Saturday, January 30, 2010

Looking for Myself in Another Man's Face

I can count on one hand the times I remember being in the same room as my father. Unfortunately, the most intimate part of those meetings consisted of a few awkward minutes on a bench, in a hallway outside of a courtroom. Child support (or rather the failure to pay it) is a great way of bringing a family together, if only for an hour or two and in the presence of a judge and a couple of lawyers.

I was born out of wedlock. Well, that's only part of it. The part you're supposed to tell people to avoid uncomfortable questions or bringing the conversation to a halt. Most importantly, to avoid them passing judgment on the person who gave all she had to protect and nurture you and whose amazing spirit made you the person you are today (warts and all). I was the product of an extra-marital affair.

I imagine it is because of this that my mother didn't have any photos of my father. As time passed, and I no longer saw my father in court, his face became more and more blurred in my memory. So much so, that even though my mother always said I resembled him, I feared I would simply not recognize him if we were to find ourselves in the same room one day. She never spoke poorly of him. In fact, she always told me that if I wanted to spend time with him or have him in my life, in any way, I could. She even encouraged it. But when your encounters with your father have been as limited and of a less than positive nature, or your thoughts of him consist of mostly wondering why he doesn't have any interest in you... you're just don't feel comfortable enough to attempt a connection.

The internet is an amazing thing. Though I never met any of my relatives on my father's side it has made it possible for me to connect with many other Gascots. Some have found me through my website, but most have reached out through Facebook. Most have been distant cousins. The closest (to my knowledge) until recently was the wife of one of my brothers. Some have seemed happy to communicate with me at first, but when I share my place in the family tree, or my true feelings about my father (which are in actuality not negative, I simply refuse to romanticize him), they seem to stop writing.

Over the past two weeks I have been emailing back and forth with a first cousin (daughter of one of my father's sisters). She seems like a truly wonderful person. She said, like my mother so many times before, that I resemble my father. I explained that I have no detailed recollection of his face and that though I seek no reunions, I would love the chance to see his face. I suppose this was my way of asking if she had any photos she could share with me without asking bluntly for one. I can't say I understand this sudden desire to see his face. Maybe I realize that though he had nothing to do with shaping the person I am today, he had at least half to do with the fact that I sit here typing this at all.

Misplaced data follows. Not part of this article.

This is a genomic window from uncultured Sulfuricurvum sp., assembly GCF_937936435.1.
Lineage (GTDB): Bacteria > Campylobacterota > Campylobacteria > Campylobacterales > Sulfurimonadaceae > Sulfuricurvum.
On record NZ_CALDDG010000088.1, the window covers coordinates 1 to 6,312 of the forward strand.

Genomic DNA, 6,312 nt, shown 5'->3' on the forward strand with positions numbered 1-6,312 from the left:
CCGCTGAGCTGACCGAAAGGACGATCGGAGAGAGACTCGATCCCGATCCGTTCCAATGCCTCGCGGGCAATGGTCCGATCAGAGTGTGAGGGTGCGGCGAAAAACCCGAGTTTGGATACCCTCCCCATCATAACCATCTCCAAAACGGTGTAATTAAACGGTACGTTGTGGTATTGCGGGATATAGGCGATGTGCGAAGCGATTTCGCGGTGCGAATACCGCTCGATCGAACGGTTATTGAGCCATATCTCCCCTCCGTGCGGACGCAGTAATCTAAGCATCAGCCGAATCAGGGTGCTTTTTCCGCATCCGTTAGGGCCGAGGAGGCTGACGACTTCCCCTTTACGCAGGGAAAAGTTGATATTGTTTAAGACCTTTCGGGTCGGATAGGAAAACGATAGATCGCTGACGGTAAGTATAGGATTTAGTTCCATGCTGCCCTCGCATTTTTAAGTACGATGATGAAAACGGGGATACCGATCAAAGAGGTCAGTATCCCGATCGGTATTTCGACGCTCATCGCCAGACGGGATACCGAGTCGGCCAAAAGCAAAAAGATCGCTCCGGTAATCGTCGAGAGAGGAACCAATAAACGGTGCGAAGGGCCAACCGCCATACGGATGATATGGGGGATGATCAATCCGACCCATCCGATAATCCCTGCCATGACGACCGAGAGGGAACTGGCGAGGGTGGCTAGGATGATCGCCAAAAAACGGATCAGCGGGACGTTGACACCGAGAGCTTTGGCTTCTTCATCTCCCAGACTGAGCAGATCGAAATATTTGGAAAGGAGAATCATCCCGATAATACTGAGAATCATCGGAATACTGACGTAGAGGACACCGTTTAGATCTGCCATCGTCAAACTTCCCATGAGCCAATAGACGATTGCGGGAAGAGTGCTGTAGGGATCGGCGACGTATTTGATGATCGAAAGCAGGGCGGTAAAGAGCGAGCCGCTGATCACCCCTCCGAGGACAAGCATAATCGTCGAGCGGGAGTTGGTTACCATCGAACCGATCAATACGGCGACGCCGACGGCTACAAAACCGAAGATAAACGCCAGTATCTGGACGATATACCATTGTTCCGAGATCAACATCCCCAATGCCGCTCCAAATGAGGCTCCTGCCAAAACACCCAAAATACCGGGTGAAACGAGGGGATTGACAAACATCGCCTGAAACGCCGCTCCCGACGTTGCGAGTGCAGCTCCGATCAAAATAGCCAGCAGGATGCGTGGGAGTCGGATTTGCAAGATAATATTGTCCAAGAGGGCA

A few hours ago I received a photo of him (and his brothers and sisters) from my cousin. I never anticipated what it might feel like, looking for myself in another man's face. Or having my fear of not recognizing my own father confirmed. It is all very strange, but I am extremely grateful. Though virtually a stranger, my cousin has given me a gift no one else has ever been able to (or offered to). I still don't know what to make of it all, but I hope I will get more photos of him. For now, I think I will keep staring at that face, searching for that resemblance everyone always told me about.

4 comments:

Amy said...

John,

I think we all need to remember that no one is 100% good or bad, we are just human. My mother divorced my real dad when she was pregnant with me. I've seen him once. As with you, my mother never had a negative thing to say about him.

Enjoy the family you find that can be enjoyed. I don't blame you for not romanticizing it. You are so full of love and beauty because of your mom, and I hope you connect with the family that is observant and apreciative enough to see it!

Martha Marshall said...

John, I am moved by your bravery in telling this to the world. Some people don't care to know, and others are drawn to fitting the puzzle pieces together. I'm glad you've found someone who can help you connect with your father in whatever way that you can.

John G. said...

Thank you both. :hugs:

C. Robin Janning said...

John,

So many of us have "complicated" family stories. You have shared your story with so much grace that I felt very emotional by your cousin's gift. I hope you find joy at some point in searching not just his face, but those of his brothers and sisters as well.

Robin